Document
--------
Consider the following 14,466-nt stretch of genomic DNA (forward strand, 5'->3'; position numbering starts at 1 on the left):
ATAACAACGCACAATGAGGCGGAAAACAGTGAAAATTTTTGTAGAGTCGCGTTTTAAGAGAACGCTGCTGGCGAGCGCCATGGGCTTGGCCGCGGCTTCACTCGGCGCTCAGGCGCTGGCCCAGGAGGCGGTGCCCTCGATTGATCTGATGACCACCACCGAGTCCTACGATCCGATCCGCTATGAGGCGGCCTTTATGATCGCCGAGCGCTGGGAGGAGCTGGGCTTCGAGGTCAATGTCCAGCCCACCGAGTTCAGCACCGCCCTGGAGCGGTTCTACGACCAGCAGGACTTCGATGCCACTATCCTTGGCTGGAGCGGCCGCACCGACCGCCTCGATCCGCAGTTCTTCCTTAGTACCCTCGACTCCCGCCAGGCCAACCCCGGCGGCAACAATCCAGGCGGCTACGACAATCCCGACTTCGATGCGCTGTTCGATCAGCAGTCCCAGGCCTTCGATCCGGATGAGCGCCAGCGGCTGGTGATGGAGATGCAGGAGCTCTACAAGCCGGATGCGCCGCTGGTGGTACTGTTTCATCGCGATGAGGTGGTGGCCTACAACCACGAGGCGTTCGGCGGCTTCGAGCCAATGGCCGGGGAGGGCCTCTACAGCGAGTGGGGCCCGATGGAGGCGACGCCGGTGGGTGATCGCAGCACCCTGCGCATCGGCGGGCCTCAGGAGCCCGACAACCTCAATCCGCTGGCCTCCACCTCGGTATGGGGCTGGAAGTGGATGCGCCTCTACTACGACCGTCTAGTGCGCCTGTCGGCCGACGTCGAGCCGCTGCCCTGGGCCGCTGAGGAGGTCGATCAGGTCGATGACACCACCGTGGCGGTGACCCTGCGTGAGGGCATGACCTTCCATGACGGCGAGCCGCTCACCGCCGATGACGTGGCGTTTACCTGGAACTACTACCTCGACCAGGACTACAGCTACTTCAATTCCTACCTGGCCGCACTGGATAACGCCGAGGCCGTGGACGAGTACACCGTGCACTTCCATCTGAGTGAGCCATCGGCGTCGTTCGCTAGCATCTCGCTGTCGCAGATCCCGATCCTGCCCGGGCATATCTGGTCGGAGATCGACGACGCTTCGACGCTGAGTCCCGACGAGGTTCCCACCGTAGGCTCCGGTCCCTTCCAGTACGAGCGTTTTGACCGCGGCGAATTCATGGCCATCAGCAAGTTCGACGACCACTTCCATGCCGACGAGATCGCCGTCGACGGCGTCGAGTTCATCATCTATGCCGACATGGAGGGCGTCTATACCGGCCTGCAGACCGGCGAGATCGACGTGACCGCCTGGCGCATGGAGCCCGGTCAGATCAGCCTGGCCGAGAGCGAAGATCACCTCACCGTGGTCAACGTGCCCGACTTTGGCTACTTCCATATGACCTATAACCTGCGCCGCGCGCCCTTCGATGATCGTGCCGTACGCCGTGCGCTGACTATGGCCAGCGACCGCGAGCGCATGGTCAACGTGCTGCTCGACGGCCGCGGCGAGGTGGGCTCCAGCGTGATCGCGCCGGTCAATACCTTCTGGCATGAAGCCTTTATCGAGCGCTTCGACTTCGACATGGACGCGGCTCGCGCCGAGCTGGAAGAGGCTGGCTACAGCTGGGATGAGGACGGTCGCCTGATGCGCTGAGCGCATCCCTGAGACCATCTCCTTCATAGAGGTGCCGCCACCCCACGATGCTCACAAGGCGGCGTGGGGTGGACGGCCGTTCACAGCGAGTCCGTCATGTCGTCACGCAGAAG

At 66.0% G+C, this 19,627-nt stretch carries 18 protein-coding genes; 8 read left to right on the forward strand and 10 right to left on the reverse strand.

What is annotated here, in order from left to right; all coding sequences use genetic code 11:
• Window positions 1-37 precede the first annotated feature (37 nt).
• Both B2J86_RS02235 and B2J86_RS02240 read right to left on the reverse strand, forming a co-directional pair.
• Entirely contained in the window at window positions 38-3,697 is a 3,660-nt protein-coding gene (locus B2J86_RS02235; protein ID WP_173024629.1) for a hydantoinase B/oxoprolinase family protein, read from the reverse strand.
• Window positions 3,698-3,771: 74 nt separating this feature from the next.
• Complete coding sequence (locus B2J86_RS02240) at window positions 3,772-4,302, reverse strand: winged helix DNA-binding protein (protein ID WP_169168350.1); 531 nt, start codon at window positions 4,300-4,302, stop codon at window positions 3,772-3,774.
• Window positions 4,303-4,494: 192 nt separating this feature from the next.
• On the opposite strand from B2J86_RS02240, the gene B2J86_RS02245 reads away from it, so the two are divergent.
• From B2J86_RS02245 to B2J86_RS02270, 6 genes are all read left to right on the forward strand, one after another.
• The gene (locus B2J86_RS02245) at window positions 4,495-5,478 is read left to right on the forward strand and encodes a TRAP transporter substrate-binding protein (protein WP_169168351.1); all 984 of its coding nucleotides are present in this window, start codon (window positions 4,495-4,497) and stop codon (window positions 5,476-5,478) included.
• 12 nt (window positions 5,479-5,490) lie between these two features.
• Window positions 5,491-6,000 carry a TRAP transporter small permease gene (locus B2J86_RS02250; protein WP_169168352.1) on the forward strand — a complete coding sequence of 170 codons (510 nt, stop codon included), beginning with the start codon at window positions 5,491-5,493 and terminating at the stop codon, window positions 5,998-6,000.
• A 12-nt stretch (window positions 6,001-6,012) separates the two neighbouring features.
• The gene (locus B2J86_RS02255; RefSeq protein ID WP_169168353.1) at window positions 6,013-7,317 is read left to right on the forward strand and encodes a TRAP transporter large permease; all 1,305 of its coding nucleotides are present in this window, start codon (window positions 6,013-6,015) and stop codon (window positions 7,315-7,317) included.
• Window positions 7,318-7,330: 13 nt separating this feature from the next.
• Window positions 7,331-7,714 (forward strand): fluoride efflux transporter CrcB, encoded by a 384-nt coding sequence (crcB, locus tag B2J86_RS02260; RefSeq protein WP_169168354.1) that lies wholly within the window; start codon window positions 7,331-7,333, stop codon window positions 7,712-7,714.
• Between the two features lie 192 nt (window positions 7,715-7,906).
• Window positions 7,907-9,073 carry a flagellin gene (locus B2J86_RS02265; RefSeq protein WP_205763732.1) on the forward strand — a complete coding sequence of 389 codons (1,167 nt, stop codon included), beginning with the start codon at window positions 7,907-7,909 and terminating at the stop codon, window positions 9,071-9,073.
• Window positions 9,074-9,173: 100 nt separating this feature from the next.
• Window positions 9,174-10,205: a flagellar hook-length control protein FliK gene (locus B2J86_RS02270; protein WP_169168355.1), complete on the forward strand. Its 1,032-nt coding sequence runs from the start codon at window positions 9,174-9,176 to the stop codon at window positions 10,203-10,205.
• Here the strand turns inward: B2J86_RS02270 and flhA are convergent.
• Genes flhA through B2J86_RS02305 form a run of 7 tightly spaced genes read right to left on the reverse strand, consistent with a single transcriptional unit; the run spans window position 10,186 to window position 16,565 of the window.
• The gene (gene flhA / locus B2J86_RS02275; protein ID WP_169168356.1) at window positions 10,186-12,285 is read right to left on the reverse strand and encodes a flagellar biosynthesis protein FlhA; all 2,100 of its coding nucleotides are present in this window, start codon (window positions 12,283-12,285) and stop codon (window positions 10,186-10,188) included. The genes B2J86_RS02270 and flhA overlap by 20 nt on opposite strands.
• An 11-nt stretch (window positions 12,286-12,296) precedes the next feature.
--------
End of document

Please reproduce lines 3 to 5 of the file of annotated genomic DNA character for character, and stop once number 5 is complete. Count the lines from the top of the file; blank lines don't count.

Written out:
At 66.0% G+C, this 19,627-nt stretch carries 18 protein-coding genes; 8 read left to right on the forward strand and 10 right to left on the reverse strand.

What is annotated here, in order from left to right; all coding sequences use genetic code 11:
• Window positions 1-37 precede the first annotated feature (37 nt).